What is Colorado's adult diversion program?
Adult diversion is a voluntary alternative to a criminal trial. It is a type of Colorado plea bargain that does not require you to plead guilty to any charges. Instead, it allows eligible people accused of a crime to participate in treatment and make restitution in exchange for the prosecutor dismissing or not filing criminal charges.
If you successfully complete Colorado diversion, you will not have a conviction for that offense on your record. You will also be able to petition the court to seal the record of the arrest and any related proceedings.
Adult diversion is sometimes referred to in Colorado as “pretrial diversion,” “deferred prosecution” or a “differed prosecution plea bargain.” It can be an attractive alternative to the uncertainty of a criminal prosecution.
However, adult diversion requires you to enter into a binding legal agreement to fulfill certain conditions. Because these conditions can be quite restrictive, it is a good idea to retain an experienced Colorado criminal defense lawyer to help you negotiate your diversion agreement.
To help you better understand pretrial diversion and deferred prosecution in Colorado, our Denver criminal defense lawyers answer the following questions, below:
- 1. What is adult diversion?
- 2. What is the purpose of Colorado's adult diversion law?
- 3. Who is eligible for adult diversion?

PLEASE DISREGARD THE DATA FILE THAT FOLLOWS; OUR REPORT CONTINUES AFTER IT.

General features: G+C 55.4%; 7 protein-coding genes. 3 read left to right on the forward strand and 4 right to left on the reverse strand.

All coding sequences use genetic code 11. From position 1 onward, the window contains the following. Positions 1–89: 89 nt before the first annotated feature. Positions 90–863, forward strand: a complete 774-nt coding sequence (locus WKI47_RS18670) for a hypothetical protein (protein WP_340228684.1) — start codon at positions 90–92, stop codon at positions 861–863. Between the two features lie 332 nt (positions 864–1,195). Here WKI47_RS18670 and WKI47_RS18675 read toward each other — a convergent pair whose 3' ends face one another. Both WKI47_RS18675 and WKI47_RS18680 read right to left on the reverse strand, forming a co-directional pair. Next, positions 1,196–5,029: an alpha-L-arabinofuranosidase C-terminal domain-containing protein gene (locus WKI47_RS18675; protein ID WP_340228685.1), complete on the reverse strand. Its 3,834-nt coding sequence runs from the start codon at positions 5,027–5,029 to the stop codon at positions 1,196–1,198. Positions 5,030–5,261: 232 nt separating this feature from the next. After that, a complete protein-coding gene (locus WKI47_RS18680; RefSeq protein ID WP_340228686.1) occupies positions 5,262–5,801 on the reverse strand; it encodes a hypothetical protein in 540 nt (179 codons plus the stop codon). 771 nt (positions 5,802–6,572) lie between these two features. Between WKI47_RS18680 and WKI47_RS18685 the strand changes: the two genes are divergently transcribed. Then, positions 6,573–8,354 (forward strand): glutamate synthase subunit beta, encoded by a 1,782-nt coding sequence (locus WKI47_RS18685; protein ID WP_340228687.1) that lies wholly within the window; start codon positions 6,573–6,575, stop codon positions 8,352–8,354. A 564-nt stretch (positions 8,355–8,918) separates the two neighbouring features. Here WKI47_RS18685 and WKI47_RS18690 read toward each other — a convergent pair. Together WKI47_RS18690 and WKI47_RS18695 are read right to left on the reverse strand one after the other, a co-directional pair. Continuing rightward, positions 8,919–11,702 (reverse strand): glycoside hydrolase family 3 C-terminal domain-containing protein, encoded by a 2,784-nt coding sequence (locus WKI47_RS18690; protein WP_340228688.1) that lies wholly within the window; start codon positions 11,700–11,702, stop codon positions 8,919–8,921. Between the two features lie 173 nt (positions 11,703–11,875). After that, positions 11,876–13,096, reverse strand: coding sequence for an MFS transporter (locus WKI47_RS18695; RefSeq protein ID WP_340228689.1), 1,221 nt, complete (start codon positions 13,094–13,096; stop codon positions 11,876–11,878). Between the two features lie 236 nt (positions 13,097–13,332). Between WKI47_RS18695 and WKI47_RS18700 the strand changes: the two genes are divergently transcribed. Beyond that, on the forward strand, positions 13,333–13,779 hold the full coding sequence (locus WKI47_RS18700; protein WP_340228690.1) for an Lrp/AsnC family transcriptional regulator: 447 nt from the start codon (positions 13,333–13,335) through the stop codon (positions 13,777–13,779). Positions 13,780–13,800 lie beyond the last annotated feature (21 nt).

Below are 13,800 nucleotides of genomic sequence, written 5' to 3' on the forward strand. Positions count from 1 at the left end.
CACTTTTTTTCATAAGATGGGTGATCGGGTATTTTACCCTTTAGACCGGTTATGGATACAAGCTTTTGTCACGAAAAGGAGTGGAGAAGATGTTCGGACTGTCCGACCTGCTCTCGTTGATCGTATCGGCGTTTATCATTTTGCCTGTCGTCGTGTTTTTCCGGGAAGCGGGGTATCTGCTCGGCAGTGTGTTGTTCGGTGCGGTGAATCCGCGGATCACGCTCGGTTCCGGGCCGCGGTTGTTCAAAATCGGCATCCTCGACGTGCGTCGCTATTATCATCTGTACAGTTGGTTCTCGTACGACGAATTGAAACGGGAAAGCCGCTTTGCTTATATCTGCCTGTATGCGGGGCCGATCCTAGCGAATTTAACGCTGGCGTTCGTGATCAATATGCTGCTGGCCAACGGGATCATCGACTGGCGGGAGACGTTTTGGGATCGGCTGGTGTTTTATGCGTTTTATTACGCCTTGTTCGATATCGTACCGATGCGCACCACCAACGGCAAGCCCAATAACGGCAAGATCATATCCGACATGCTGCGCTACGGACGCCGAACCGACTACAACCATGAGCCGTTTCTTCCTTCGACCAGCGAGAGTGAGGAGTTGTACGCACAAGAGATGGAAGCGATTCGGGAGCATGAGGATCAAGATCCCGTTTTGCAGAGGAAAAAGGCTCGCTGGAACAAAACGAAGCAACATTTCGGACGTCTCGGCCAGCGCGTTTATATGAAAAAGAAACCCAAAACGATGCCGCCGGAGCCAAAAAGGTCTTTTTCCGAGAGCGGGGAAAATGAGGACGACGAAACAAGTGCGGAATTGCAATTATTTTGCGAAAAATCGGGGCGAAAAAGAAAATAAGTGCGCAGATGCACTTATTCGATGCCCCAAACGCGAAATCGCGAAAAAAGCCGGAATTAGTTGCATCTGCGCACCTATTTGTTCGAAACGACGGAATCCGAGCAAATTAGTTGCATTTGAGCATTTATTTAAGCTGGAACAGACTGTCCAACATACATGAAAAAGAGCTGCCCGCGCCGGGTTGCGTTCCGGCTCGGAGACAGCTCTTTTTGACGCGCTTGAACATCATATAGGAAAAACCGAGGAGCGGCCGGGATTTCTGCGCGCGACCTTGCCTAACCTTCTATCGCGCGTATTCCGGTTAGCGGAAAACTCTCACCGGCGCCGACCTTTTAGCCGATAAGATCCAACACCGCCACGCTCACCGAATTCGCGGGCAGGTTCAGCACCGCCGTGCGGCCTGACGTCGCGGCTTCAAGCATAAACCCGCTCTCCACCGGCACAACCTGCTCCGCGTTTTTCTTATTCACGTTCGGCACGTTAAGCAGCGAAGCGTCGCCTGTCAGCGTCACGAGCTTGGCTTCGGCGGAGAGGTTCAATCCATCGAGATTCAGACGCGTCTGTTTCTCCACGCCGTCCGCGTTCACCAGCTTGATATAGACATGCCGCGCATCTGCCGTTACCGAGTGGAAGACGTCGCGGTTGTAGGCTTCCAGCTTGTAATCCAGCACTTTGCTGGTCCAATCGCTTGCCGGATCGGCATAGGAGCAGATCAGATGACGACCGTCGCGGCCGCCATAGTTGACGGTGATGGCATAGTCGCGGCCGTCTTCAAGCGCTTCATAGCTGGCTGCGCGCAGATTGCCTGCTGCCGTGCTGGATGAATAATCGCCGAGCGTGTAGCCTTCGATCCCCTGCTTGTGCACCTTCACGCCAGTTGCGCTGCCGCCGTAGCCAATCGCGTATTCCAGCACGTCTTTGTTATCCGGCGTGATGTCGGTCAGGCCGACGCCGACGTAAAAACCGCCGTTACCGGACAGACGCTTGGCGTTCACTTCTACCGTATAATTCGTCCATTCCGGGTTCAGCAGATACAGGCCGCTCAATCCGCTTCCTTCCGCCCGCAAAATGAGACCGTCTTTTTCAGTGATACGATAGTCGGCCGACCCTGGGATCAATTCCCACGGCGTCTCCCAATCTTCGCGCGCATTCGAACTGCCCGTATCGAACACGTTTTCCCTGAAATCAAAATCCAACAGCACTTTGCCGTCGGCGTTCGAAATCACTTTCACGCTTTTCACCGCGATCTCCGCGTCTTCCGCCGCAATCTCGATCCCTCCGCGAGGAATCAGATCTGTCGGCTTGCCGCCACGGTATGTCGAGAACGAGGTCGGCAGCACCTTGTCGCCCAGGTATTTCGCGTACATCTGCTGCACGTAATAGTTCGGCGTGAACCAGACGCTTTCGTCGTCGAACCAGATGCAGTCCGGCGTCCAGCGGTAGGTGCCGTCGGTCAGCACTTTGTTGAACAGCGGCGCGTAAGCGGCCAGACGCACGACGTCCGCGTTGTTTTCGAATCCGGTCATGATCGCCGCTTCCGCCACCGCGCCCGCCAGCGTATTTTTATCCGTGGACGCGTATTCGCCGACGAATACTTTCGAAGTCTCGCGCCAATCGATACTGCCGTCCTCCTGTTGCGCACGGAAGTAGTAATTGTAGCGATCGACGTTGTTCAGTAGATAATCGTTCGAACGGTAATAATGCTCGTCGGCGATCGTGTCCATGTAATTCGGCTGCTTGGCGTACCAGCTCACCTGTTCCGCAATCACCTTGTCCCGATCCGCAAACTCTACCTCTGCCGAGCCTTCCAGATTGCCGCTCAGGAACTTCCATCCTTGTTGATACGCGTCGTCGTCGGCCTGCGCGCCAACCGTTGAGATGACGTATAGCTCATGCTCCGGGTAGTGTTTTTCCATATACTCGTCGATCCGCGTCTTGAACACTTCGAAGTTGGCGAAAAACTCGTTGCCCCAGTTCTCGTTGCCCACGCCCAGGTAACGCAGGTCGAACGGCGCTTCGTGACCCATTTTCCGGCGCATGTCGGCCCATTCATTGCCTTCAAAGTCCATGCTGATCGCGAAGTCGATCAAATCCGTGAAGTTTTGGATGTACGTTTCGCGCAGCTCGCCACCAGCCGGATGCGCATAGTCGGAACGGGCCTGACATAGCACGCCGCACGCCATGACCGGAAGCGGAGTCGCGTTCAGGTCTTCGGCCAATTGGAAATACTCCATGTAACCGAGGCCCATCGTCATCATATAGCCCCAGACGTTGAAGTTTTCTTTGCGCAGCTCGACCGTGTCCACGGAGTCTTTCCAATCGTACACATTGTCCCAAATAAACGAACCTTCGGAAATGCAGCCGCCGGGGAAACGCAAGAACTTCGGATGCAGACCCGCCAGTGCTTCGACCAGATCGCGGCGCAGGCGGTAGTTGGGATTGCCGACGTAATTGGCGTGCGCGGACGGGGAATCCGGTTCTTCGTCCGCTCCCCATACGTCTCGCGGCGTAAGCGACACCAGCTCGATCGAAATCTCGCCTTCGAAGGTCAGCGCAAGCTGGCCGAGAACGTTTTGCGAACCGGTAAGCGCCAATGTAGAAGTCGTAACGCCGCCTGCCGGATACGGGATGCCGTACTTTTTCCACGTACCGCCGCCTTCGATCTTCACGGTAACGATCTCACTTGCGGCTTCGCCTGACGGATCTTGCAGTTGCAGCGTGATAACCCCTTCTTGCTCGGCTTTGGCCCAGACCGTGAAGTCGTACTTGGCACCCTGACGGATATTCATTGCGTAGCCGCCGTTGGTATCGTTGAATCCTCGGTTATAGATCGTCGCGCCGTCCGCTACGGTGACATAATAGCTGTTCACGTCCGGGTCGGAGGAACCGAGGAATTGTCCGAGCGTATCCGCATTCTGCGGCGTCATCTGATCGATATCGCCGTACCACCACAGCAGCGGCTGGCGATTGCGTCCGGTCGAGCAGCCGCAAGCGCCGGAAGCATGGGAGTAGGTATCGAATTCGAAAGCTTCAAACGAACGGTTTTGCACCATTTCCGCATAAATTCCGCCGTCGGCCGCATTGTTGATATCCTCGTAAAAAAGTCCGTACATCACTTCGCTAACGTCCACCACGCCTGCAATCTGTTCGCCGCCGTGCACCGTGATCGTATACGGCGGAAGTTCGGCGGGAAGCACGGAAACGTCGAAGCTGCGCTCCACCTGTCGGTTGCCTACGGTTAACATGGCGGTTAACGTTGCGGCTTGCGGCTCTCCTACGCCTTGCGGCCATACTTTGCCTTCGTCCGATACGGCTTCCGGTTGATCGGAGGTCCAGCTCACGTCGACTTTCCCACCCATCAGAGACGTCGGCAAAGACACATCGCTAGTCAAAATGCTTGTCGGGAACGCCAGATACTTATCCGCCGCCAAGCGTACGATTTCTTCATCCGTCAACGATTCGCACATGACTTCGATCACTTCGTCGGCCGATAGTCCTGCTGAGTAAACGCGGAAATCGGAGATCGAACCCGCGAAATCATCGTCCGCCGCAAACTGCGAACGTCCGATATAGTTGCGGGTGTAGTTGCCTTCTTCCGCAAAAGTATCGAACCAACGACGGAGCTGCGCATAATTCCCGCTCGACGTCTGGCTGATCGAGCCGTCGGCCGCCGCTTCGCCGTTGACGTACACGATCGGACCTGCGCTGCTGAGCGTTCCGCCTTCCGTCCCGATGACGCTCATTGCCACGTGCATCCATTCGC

- 4. Limitations on eligibility
- 5. How long does diversion last?
- 6. Will I be on probation during diversion?
- 7. What is a diversion agreement?
- 8. What are typical conditions of diversion?
- 9. How much does diversion cost?
- 10. What happens if I successfully complete diversion?
- 11. Will my Colorado arrest record be sealed if I complete diversion?
- 12. What happens if I don't successfully complete diversion?
Diversion consists of a legally binding agreement between a criminal defendant and a Colorado district attorney The defendant agrees to counseling, payment of restitution, and certain other conditions. In exchange, the prosecutor agrees that if the defendant successfully completes the program, no charges will be filed -- or, if charges have already been filed, that they will be dismissed with prejudice (meaning the defendant can never be prosecuted for the alleged offense).
In Colorado, this program is officially known as “adult diversion.” It is sometimes called "pretrial diversion" or “deferred prosecution” (depending on whether charges have been filed) or even a “deferred prosecution plea bargain.”
In 2013 the Colorado legislature passed HB 13-1156, which became Section 18-1.3-101 of the Colorado Revised Statutes (C.R.S.), Colorado's "adult diversion" law.
The purpose of adult diversion is to let defendants who would benefit from treatment “avoid the collateral consequences associated with criminal charges and convictions" while still be held accountable for their actions.
The idea behind diversion is to:
- Prevent defendants from committing additional criminal acts;
- Restore victims of crime;
- Facilitate the defendant's ability to pay restitution to victims of crime; and